Finding Creativity in Unexpected Places: Blackout Poetry

Are you having trouble finding that creative spark? Are you cursed with writer’s block every time you sit in front of your open notebook or computer? Are you losing originality in your work and are desperately trying to get back to the basics? Well, Austin Kleon had these similar problems. By accident, in a case of intense writer’s block, Kleon invented the creative phenomenon known as blackout poetry.

Blackout poetry can be created using any form of printed word (books, newspapers, magazines, etc.), and forming poetic sentences or thoughts with random words throughout the text. Kleon started this form of poetry by playing with newspaper articles; he circled words he liked and scratchedout words he didn’t like. Afterwards, Kleon started to make coherent sentences from these words, and blacking out the rest of the page, hence the name.

Some examples of blackout poetry:

So, when writer’s block gets you down or you can’t seem to find the motivation to create, try this stimulating exercise. Pick out certain words in a body of text that really stick out to you and go from there. Here are links to a few excellent websites with more examples of blackout poetry and about the creator, Austin Kleon:

http://www.austinkleon.com/

http://newspaperblackout.com/
http://www.blackoutpoetry.net/

Happy creating!

Katie Montgomery

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Stream of Consciousness

Dr. Beasley’s classes were always full. For twenty years, he taught at the same high school that he graduated from. Everyone wanted to take one of his eclectic courses in which the only textbook you used were black and white photocopies of his notes on legal paper. He used any and every method to teach other than lecturing from a powerpoint. These included hundreds of bouncy balls flying across the room, and psychoanalyzing Mean Girls. My favorite activity happened every Friday. On this last day of the week, he would bring to class his old tape player. While he played anything from AC/DC to Bach, the class would silently gather their thoughts on notebook paper for around twenty minutes. Dr. Beasley called this our “stream of consciousness.” It didn’t matter if you were in his Civics, Economics, or Psychology class- this was on the lesson plan. Of course, this activity had no relevance to what we were learning. However, it is a valuable activity that helps to clear the mind- a sort of meditation for writers. Anything could be written down on the paper- a drawing, a  poem, an explanation of what you were going to do that weekend. On the other hand, you could write about your concerns and worries- something that happened in your personal life that you couldn’t tell anyone about, but needed to think through. Today, in my life as a college senior with never-ending worries and tasks, writing a “stream of consciousness” has helped me to maintain my sanity. I may not remember the inner-workings of the stock market, but this activity was one that has stayed with me as I passed through various stages of my life.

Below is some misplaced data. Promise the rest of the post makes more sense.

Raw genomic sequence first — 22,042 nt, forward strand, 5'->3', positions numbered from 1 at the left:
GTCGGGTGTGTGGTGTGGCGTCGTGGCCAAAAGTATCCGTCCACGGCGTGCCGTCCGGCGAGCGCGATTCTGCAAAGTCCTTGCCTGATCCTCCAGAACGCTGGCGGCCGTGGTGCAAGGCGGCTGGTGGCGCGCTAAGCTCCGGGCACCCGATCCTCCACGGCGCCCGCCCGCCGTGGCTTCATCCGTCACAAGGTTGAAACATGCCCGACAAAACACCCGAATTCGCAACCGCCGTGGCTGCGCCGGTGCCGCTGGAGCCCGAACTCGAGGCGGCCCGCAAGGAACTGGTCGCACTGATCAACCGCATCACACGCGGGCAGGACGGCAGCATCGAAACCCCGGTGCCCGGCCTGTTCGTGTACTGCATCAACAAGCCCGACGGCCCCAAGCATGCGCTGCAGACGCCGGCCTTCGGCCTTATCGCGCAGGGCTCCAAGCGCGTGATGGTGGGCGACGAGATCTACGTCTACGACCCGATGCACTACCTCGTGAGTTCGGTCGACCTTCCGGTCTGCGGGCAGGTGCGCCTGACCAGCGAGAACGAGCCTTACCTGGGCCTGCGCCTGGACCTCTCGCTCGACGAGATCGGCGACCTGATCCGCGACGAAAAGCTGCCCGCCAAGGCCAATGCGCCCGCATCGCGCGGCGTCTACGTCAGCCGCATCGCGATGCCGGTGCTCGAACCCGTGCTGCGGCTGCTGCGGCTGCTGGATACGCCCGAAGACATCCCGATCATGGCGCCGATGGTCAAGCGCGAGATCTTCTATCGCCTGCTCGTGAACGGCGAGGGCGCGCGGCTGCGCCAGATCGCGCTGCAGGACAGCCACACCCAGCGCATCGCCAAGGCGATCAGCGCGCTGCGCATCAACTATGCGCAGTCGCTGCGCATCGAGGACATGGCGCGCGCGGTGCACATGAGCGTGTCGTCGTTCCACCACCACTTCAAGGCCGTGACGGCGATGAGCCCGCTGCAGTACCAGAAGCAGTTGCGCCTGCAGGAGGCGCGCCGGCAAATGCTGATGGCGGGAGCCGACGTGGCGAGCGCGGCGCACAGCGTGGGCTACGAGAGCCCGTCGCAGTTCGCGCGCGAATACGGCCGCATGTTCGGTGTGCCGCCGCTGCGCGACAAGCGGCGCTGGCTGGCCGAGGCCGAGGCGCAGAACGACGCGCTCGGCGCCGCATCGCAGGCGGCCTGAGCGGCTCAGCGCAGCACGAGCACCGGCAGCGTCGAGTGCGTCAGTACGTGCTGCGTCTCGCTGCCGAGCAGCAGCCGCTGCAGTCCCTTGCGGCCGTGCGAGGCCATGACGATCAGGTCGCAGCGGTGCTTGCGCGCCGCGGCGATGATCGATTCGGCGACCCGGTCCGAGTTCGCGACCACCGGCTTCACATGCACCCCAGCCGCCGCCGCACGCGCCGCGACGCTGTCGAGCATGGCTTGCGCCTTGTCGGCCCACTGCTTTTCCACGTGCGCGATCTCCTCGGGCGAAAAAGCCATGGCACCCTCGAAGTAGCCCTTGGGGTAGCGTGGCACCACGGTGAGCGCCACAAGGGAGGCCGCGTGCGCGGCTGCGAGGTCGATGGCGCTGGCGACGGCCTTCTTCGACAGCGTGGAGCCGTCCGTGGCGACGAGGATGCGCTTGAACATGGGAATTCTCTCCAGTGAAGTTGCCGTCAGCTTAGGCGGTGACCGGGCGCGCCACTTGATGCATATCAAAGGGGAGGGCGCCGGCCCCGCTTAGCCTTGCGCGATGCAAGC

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Post by: Beth Manley